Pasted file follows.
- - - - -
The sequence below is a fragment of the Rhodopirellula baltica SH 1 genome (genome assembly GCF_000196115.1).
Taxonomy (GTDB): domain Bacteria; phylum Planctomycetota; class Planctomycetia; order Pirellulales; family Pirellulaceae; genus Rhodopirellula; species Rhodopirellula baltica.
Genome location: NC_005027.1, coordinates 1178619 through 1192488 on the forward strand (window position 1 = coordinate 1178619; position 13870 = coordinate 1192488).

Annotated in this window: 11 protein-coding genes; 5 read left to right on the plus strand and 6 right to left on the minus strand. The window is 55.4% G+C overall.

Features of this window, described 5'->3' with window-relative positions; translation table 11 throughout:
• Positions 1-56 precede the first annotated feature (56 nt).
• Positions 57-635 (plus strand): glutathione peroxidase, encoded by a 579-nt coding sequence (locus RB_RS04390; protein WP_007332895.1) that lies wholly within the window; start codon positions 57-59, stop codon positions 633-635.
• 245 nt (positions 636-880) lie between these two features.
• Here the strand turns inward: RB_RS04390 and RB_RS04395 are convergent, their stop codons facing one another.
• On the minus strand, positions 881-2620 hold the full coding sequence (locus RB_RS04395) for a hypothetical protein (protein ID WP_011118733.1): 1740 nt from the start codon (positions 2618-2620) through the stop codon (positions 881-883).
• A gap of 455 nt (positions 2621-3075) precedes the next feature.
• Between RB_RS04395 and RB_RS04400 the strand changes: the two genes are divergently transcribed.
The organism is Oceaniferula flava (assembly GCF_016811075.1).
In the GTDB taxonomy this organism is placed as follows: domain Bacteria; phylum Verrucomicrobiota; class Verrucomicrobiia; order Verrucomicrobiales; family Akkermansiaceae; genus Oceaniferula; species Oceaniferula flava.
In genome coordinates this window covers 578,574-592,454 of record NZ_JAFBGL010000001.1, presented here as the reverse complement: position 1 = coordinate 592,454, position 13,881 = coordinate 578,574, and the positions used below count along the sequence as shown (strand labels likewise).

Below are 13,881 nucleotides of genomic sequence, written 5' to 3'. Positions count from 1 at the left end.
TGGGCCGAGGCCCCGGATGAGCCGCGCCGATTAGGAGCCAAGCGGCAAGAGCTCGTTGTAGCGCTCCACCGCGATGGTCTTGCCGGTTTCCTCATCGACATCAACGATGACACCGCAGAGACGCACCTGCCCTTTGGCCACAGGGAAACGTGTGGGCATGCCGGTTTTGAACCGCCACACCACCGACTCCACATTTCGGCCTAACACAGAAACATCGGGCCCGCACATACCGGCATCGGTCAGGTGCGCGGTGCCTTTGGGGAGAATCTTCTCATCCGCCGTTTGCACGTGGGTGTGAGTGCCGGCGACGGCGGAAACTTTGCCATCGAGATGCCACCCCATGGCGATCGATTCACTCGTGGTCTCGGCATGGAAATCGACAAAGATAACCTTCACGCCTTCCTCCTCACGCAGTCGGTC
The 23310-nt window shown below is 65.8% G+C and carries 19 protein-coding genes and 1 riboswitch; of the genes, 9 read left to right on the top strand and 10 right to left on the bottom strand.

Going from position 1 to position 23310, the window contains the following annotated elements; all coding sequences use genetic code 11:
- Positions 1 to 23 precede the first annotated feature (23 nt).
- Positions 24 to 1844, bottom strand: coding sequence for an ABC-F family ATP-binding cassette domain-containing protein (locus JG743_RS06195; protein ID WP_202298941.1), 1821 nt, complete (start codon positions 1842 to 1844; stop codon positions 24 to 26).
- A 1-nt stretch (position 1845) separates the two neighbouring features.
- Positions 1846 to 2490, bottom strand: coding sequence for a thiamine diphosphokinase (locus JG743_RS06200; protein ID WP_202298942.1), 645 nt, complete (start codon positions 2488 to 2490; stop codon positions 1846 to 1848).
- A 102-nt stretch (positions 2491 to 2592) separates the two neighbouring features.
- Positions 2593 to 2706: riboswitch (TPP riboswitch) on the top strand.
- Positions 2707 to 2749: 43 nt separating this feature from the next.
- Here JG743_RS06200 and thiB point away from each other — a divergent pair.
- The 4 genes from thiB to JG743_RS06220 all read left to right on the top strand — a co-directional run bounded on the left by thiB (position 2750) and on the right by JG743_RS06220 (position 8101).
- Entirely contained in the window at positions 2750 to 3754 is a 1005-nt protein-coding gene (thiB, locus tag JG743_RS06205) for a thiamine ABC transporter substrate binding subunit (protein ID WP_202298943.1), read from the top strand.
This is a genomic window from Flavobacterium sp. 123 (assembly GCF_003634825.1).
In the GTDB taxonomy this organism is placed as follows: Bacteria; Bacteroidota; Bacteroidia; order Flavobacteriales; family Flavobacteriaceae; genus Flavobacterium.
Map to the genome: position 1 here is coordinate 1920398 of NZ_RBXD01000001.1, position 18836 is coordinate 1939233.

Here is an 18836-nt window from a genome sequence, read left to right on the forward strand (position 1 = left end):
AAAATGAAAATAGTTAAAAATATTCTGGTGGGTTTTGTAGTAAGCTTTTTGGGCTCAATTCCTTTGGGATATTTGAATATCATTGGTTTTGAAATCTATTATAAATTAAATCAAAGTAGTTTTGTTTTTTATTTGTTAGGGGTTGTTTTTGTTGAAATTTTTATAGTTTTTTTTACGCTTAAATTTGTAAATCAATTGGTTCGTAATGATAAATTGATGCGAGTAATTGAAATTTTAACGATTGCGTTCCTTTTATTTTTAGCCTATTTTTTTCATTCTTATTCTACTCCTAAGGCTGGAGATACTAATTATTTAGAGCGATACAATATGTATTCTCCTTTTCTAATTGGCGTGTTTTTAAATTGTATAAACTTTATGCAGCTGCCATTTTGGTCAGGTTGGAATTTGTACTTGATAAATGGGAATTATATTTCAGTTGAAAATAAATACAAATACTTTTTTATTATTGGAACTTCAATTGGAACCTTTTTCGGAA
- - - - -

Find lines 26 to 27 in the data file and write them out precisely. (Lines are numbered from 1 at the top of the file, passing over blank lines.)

- Positions 2707 to 2749: 43 nt separating this feature from the next.
- Here JG743_RS06200 and thiB point away from each other — a divergent pair.